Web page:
It's a testament to Williams' talent that he was able to breathe some life into this short, and find a moment or two of humor given the unpromising material. The setting appears to be a rural village—although the actual location was probably a neighborhood in the vicinity of the Biograph Studio in the Bronx! Bert lives in a rustic-looking cottage with his parents and two much younger brothers. The three sons have been ordered to chop wood, but Bert would rather shirk his chores and go fishing. When his father orders him to take kindling to the stove, Bert sighs and wearily totes a couple of tiny sticks while his kid brothers carry large stumps. As soon as he can manage to escape Bert does so, and happily fishes at a nearby stream. Almost immediately he catches a large fish, and decides to head for a more affluent neighborhood to sell his catch to anyone willing to buy it.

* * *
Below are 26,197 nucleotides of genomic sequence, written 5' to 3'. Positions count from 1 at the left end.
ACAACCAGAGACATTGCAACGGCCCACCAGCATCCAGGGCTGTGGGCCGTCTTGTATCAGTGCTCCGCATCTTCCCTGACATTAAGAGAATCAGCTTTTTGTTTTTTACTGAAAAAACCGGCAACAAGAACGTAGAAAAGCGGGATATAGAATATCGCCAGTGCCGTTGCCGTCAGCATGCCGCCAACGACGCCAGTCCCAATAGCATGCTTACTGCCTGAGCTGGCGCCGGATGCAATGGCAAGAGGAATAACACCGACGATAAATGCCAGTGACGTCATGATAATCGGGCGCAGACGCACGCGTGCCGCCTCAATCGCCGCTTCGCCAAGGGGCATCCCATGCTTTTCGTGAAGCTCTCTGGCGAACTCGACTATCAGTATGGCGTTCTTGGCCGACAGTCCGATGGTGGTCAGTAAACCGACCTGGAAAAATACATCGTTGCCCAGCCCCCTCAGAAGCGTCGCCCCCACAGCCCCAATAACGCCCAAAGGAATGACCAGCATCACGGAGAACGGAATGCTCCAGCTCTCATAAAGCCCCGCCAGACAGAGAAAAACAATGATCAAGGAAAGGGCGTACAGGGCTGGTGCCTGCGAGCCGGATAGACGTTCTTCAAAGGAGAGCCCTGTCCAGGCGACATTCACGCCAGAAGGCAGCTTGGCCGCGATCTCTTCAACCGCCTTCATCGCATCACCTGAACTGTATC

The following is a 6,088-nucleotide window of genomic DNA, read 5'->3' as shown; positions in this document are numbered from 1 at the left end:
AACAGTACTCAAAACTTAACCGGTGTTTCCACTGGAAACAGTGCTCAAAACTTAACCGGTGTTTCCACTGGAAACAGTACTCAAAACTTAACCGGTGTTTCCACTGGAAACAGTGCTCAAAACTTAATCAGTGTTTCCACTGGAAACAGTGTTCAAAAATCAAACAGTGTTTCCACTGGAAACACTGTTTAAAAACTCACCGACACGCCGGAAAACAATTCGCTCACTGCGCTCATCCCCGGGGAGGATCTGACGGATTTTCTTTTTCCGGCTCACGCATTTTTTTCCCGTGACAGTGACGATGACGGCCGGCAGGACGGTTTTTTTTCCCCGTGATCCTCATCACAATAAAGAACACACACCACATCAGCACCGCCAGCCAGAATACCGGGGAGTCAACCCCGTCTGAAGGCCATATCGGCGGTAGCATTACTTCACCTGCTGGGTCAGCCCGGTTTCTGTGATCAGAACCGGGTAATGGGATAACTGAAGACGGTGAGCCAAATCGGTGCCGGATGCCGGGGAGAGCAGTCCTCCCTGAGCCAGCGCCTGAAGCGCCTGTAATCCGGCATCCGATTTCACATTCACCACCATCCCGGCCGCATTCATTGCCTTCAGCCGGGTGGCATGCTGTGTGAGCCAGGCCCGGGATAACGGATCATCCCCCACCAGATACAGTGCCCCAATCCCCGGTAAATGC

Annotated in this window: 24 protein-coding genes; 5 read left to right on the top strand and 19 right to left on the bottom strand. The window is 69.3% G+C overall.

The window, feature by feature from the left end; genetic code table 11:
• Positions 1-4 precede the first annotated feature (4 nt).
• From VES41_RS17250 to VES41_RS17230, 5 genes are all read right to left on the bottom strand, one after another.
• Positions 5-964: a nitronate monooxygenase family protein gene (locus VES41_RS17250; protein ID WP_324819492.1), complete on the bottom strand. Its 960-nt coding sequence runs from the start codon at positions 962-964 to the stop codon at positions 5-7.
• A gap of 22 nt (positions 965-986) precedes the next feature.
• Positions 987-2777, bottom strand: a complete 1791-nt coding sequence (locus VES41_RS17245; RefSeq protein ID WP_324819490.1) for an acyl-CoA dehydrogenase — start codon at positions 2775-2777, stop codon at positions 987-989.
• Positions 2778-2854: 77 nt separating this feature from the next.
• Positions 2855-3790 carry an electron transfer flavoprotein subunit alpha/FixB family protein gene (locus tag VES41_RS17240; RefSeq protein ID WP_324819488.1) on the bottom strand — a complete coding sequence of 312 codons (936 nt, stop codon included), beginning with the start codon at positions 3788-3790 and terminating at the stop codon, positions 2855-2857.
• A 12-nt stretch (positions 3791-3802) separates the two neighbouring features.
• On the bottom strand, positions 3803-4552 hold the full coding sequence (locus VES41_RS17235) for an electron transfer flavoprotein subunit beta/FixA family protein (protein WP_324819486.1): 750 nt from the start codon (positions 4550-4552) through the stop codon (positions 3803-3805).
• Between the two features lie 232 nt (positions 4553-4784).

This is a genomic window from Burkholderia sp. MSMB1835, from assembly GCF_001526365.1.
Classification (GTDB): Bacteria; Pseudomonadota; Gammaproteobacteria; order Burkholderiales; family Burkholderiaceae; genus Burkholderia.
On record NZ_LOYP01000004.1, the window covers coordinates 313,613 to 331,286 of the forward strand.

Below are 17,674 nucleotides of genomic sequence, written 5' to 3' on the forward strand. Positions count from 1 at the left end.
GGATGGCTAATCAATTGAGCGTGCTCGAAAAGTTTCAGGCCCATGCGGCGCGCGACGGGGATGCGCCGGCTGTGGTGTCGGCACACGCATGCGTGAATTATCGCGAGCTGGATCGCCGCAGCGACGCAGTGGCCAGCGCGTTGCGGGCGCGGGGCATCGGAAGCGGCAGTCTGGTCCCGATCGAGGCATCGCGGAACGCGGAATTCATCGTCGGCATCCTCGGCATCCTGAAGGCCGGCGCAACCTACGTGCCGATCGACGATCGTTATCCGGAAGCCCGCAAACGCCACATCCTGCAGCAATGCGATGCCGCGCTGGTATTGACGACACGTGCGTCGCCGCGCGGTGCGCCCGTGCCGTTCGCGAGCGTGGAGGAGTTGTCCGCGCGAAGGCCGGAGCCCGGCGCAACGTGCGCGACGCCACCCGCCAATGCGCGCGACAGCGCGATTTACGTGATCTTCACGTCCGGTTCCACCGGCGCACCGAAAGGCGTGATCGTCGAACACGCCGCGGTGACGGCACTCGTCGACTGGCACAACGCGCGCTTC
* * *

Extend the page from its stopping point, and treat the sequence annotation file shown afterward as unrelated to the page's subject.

This is where race enters the picture: Bert is a Negro, on foot in an exclusive-looking ritzy neighborhood, where the only other persons of color he's likely to find would be servants. The first individual he encounters is a white woman who orders him to go away. Next, he sees a prosperous-looking white man lounging in a lawn-chair on the grounds of a mansion. The property sits on the top of a steep incline, but Bert laboriously makes his way up the hill. He tries to make a sale but the man sets his dog on him, and Bert tumbles back down the hill still holding his prize catch. (For this shot an obvious-looking dummy doubled for the star.) Just as Bert is about to leave, the homeowner seems to have a change of heart and indicates he should come back. Bert struggles back up the steep incline, only to discover that the homeowner has called him back merely to announce that he doesn't want any fish next Sunday, either! By now Bert's family is searching the neighborhood for him. They locate the fugitive, haul him back, and set him to chopping wood again.